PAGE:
Over the weekend, Canadian Ford employees - members of the Unifor union - voted on the tentative agreement reached with Ford last week. In all, 54 percent of the 5,600 members working at Ford sites in Canada voted in favour of the agreement.
This is obviously a victory, but it’s also clear some members were hoping for more, and perhaps wishing to emulate their Americans counterparts, some of whom have been on strike since September 15.
The new three-year agreement includes significant wage gains and pension improvements. It will enable Ford to invest in increased production at one of its powertrain plants, in Windsor, Ontario, starting in 2025.
Union president Lana Payne said in a statement that Unifor's negotiating team squeezed everything it could out of Ford to secure a contract that "will profoundly change lives. It fundamentally transforms pension plans, offers protections during the transition to electric vehicles and includes the largest wage increases in Canadian automotive bargaining history.
Hourly wages for workers with four years' seniority, the new deadline for earning the highest production wage (previously eight years), will rise by 13.6% overnight following ratification of the agreement. Long-serving workers will earn $42.39 an hour from September 25, up from $37.33 previously. The new wage includes a cost-of-living allowance of $1.21 per hour, which will be paid for the duration of the agreement.
By way of comparison, some workers on the U.S. side earn $16 an hour. It helps to understand the different realities.
Other wage increases that will come later are also planned.
By the end of the third year, top salaries will reach $44.52 an hour, 19 percent more than is currently possible. For new employees, wages jump by 22 percent to $29.67 an hour (from $24.26 before). In three years' time, it will be $31.16, almost 30 percent higher than at present.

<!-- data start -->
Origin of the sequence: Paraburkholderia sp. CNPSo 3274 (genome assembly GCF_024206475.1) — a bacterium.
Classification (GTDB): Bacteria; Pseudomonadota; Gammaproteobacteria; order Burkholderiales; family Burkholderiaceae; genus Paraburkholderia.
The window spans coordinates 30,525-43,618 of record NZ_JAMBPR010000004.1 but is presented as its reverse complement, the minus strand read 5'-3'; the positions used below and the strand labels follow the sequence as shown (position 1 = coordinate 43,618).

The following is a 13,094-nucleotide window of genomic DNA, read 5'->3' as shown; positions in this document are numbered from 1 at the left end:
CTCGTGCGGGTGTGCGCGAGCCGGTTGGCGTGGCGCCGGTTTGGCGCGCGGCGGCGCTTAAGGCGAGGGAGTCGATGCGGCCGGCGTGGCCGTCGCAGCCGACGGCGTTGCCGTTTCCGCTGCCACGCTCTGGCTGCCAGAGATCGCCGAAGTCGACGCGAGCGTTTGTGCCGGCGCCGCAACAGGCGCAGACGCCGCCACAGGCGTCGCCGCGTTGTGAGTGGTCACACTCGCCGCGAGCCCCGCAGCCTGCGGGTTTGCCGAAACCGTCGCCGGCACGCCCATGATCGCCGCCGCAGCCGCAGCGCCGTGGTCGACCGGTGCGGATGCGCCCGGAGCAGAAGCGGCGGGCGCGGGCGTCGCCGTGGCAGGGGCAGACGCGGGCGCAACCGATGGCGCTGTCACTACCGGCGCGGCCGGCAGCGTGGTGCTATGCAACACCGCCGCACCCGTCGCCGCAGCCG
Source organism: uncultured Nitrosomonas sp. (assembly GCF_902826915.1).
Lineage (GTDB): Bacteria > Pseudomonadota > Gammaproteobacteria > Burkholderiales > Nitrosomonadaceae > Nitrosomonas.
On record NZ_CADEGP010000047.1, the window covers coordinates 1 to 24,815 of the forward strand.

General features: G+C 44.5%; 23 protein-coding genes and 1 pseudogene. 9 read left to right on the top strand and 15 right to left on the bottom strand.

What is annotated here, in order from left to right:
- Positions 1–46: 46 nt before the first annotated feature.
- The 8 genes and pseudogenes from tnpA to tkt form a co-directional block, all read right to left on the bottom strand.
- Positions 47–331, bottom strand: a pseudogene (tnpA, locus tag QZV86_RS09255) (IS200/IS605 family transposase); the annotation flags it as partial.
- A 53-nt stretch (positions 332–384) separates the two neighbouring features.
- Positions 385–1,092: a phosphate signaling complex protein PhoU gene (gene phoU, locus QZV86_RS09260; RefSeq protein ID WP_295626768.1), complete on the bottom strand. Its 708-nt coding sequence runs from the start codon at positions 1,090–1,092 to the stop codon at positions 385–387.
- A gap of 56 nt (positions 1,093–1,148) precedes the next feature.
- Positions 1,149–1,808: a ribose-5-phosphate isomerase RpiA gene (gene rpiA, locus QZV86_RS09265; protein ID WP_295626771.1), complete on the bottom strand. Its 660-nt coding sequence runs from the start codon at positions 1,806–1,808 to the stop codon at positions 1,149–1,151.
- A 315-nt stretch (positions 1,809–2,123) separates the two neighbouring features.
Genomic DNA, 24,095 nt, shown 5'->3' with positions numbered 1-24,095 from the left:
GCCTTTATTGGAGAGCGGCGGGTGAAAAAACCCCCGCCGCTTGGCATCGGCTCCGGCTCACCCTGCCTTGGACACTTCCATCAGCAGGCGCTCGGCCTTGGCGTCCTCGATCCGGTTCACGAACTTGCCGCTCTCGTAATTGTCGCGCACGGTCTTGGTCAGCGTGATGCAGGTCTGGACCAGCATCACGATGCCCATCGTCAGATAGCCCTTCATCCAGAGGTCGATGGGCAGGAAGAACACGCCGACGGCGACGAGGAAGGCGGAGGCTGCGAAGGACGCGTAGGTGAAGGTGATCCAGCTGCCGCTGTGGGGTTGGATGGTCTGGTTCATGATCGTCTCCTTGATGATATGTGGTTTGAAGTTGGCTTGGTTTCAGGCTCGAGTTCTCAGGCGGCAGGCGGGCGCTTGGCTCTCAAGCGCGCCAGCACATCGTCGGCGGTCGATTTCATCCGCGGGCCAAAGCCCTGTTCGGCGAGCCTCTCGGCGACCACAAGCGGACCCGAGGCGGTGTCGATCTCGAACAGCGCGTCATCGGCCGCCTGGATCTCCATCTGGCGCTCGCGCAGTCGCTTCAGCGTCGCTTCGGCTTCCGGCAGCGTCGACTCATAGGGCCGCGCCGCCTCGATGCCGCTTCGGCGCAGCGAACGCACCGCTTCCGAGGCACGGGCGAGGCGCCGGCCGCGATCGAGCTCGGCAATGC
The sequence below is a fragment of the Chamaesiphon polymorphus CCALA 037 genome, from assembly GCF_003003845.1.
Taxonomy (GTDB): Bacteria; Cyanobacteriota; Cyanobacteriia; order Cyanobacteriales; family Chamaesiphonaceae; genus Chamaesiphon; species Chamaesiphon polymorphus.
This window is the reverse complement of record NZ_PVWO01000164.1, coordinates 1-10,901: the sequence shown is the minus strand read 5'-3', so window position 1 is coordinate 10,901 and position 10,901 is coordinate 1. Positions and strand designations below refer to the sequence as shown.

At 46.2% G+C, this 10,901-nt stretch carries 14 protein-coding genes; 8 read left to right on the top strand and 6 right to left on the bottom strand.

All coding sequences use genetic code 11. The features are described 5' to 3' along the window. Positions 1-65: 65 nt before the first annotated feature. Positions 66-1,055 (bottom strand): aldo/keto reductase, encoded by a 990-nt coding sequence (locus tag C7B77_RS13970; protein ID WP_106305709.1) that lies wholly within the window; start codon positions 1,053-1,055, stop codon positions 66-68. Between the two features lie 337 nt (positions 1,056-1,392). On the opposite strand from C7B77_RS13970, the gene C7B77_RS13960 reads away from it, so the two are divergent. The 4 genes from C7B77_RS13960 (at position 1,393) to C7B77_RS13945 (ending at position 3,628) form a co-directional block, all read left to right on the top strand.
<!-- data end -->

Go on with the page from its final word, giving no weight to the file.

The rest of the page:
And as mentioned, the pension plan benefits have been significantly boosted.
Ford of Canada CEO Bev Goodman said the agreement ensures that the company's Canadian operations will “continue to deliver”.
She added that “This contract invests in our talented and dedicated employees who remain consistently focused on the critical work of assembling our vehicles, building our engines and components, improving customer satisfaction and accelerating parts delivery service to more than 400 dealerships.”
The automaker added that the 15-percent across-the-board wage increase included in the agreement is the “largest uplift in Ford of Canada history”.
Now that the Ford file has been settled, Unifor will use the deal as a parameter in negotiations with General Motors (GM) and Stellantis.
Unifor will negotiate next with GM. Unifor President Lana Payne said in a statement issued Monday that "Our job now is to negotiate that pattern in the form of a renewal collective agreement with General Motors and Stellantis. General Motors will be our next target company. Starting [Sept. 26], Unifor will be at the table with GM.”